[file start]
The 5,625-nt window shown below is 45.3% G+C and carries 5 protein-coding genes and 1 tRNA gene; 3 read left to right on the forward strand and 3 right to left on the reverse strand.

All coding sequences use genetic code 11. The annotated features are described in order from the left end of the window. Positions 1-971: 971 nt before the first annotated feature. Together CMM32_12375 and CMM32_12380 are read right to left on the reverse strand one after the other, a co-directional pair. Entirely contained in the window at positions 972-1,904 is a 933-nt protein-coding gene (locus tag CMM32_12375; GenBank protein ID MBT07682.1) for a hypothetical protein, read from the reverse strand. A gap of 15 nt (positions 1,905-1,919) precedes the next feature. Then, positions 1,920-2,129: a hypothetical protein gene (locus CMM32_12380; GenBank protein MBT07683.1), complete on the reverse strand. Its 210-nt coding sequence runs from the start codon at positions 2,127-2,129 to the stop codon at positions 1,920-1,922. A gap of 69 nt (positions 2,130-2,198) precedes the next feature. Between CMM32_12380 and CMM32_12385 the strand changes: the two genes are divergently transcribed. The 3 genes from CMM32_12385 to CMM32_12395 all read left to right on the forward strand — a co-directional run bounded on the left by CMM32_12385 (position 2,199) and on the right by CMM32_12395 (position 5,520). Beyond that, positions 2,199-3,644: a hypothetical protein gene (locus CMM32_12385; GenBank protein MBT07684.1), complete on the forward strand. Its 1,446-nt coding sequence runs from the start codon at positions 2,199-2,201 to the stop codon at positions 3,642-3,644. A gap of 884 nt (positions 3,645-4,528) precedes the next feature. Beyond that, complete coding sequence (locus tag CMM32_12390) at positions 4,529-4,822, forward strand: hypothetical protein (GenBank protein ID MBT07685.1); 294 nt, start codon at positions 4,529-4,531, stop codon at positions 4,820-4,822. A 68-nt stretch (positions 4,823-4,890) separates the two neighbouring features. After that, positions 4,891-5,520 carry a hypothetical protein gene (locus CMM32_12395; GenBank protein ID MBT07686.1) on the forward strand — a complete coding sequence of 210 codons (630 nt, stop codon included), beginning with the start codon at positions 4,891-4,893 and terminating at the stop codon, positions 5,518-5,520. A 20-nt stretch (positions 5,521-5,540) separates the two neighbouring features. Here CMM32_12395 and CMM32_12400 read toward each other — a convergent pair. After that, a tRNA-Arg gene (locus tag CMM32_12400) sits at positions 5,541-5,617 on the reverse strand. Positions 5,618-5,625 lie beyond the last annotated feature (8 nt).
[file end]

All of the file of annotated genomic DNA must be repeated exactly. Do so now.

The 5,625-nt window shown below is 45.3% G+C and carries 5 protein-coding genes and 1 tRNA gene; 3 read left to right on the forward strand and 3 right to left on the reverse strand.

All coding sequences use genetic code 11. The annotated features are described in order from the left end of the window. Positions 1-971: 971 nt before the first annotated feature. Together CMM32_12375 and CMM32_12380 are read right to left on the reverse strand one after the other, a co-directional pair. Entirely contained in the window at positions 972-1,904 is a 933-nt protein-coding gene (locus tag CMM32_12375; GenBank protein ID MBT07682.1) for a hypothetical protein, read from the reverse strand. A gap of 15 nt (positions 1,905-1,919) precedes the next feature. Then, positions 1,920-2,129: a hypothetical protein gene (locus CMM32_12380; GenBank protein MBT07683.1), complete on the reverse strand. Its 210-nt coding sequence runs from the start codon at positions 2,127-2,129 to the stop codon at positions 1,920-1,922. A gap of 69 nt (positions 2,130-2,198) precedes the next feature. Between CMM32_12380 and CMM32_12385 the strand changes: the two genes are divergently transcribed. The 3 genes from CMM32_12385 to CMM32_12395 all read left to right on the forward strand — a co-directional run bounded on the left by CMM32_12385 (position 2,199) and on the right by CMM32_12395 (position 5,520). Beyond that, positions 2,199-3,644: a hypothetical protein gene (locus CMM32_12385; GenBank protein MBT07684.1), complete on the forward strand. Its 1,446-nt coding sequence runs from the start codon at positions 2,199-2,201 to the stop codon at positions 3,642-3,644. A gap of 884 nt (positions 3,645-4,528) precedes the next feature. Beyond that, complete coding sequence (locus tag CMM32_12390) at positions 4,529-4,822, forward strand: hypothetical protein (GenBank protein ID MBT07685.1); 294 nt, start codon at positions 4,529-4,531, stop codon at positions 4,820-4,822. A 68-nt stretch (positions 4,823-4,890) separates the two neighbouring features. After that, positions 4,891-5,520 carry a hypothetical protein gene (locus CMM32_12395; GenBank protein ID MBT07686.1) on the forward strand — a complete coding sequence of 210 codons (630 nt, stop codon included), beginning with the start codon at positions 4,891-4,893 and terminating at the stop codon, positions 5,518-5,520. A 20-nt stretch (positions 5,521-5,540) separates the two neighbouring features. Here CMM32_12395 and CMM32_12400 read toward each other — a convergent pair. After that, a tRNA-Arg gene (locus tag CMM32_12400) sits at positions 5,541-5,617 on the reverse strand. Positions 5,618-5,625 lie beyond the last annotated feature (8 nt).